Friday, 21 June 2013

there's a wine for everyone in saint helena...


In the nascent days of my wine world managing a wine-shop in Christchurch, one product we did very well with was called Saint Helena (pronounced saynt-HELL-en-ah). With little knowledge beyond the maritime borders of New Zealand, I always wondered at the Americans who came in and asked if these wines were the same as the Californian Saint Helena (pronounced saynt-hell-EEN-ah). At the time, I was completely unaware that saynt-hell-EEN-ah was a very important part of American viticultural history, and just as well presumed the two were closely related. With the opportunity to explore the Napa Valley many years later, I therefore decided that saynt-hell-EEN-ah was worth a day’s visit.
 
Scenic Saint Helena from Rombauer
 
Located at the northern end of Napa, St. Helena has a decidedly hotter climate than AVAs located further south in the valley. This is because the famed Bay fogs that roll in to moderate temperatures in the Valley do not penetrate this far north. The result is a large cluster of wineries big and small that attract tens of thousands of visitors each year. It is, quite arguably, the Disneyland-destination for oenophiles. While the Kiwi saynt-HELL-ena (sold as Flying Kiwi in North America) specialised in Sauvignon Blanc and Pinot Noir, saynt-hell-EEN-ah, Zinfandel and Cabernet Sauvignon are the major grapes. Chardonnay, Sauvignon Blanc, and Merlot also perform very well.

With limited time (so many wines, so little time!), I narrowed my visit to just 4 recommended wineries. While I had a general idea of what to expect in terms of wine quality, it was the tasting room atmosphere that blew me away at each of these wineries; beauty is, after all, in the eye of the beholder.

V. Sattui (www.vsattui.com) – Crowds are not my thing, but if crowds are your thing, then 7-time-out-of-10-years winner for best destination winery V. Settui is up your alley. The volume of guests sipping wine and shopping in their deli for a picnic lunch attests to its destination-winery status, but I’m happy to give credit where credit is due; the service was excellent for the volume. The wines – well – not bad for the price, and I have to admit that their Moscato Frizzante and semi-sweet Moscato were a pleasant and refreshing surpise.

Heitz (www.heitzcellar.com) – Quite arguably among the top-pedigree of Napa producers, Heitz is humbly low-key just a few doors down. Their Martha’s Vineyard Cabernet Sauvignon (sourced entirely from a single vineyard in the XXXXXXX AVA) is their flagship wine, having earned high scores in the now infamous 1976 Paris Tasting. The Trailwind Cabernet Sauvignon is more rustic and meaty, and the Sauvignon Blanc a refreshing white for any occasion; among the best in the valley. At just US$45, the Napa Cabernet Sauvignon is an absolute bargain, providing you with the chance to taste the pedigree at a fraction of the price it could earn. Made from traditional Douro varietals, the Heitz Port is another stellar find; among the best port-styles I’ve come across outside Portugal.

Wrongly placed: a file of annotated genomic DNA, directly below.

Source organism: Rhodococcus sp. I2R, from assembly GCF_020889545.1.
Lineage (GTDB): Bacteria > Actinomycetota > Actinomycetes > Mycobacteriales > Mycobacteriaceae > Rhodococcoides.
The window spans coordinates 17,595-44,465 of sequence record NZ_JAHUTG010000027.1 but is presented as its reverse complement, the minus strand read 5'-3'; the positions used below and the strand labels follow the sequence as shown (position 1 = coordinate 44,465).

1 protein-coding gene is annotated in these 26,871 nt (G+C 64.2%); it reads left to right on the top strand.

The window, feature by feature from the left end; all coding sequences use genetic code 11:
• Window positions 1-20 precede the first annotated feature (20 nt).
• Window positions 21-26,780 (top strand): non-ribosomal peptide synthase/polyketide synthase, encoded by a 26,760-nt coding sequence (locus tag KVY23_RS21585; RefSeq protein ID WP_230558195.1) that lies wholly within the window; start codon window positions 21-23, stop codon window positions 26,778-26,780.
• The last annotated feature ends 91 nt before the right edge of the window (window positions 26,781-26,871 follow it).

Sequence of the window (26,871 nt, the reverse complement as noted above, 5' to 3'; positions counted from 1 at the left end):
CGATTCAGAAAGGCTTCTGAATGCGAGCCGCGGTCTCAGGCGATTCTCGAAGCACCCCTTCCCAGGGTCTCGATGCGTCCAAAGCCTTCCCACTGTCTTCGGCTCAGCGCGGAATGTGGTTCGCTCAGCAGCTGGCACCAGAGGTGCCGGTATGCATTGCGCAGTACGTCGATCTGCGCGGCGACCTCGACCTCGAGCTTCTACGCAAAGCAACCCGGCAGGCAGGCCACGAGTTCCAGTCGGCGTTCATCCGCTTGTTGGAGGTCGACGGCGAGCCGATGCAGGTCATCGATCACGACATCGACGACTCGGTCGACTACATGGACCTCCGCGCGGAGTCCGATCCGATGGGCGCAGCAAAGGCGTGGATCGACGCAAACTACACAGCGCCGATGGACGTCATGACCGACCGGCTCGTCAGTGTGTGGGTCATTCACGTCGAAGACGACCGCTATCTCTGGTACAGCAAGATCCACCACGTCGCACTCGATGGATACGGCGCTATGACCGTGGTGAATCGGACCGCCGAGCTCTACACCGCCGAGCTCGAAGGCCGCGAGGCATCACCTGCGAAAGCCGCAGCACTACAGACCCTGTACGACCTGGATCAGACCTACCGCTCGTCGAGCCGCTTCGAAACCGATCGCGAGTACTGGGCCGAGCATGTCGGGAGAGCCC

Rombauer (www.rombauer.com) - With a superb view of unspoiled forest mixed among vineyards, it’s no wonder Rombauer is on the must-see list of visitors to the Napa.  My initial intention was to visit the winery that provides me with the antithesis of Chablis when teaching classes. Big, buttery, and oaky is the theme among Rombauer Chardonnays, but I was duly impressed with their Zinfandel programme, such as the Fiddletown and Amador labels. Heavy oak extraction may not be to everyone’s taste, but I can appreciate it when this style is done well. Also, an intriguing influence of Petit Verdot in all red-blends proved an unexpected addition to the Rombauer programme.

 
Sipping from serenity at Duckhorn
Duckhorn (www.duckhorn.com) – The purpose of my visit this far north, Duckhorn proved to be well worth the trip in terms of both ambiance and wine selection. The mother to duckling labels Migration, Decoy, Paraduxx, and Goldeneye, Duckhorn is an icon of Napa production with a history dating back more than 30 years. The Napa-based Duckhorn label is a benchmark for Sauvignon Blanc, Cabernet Sauvignon, and for single-vineyard Merlot; the Three Palms Vineyard is a testament to why some Napa vineyards should earn a Grand Cru-esque title. Exquisite at all price-points, it is also great to experience a relaxed tasting atmosphere amid a surprisingly busy tasting room.

 
Just four wineries today, and clearly by my notes half are for the wine-savvy at heart and the other half for the wine-needy at heart. Nevertheless, each fulfilled a promise of great service and value-for-money wines which goes to show you that there is a wine for everyone in Saint Helena.

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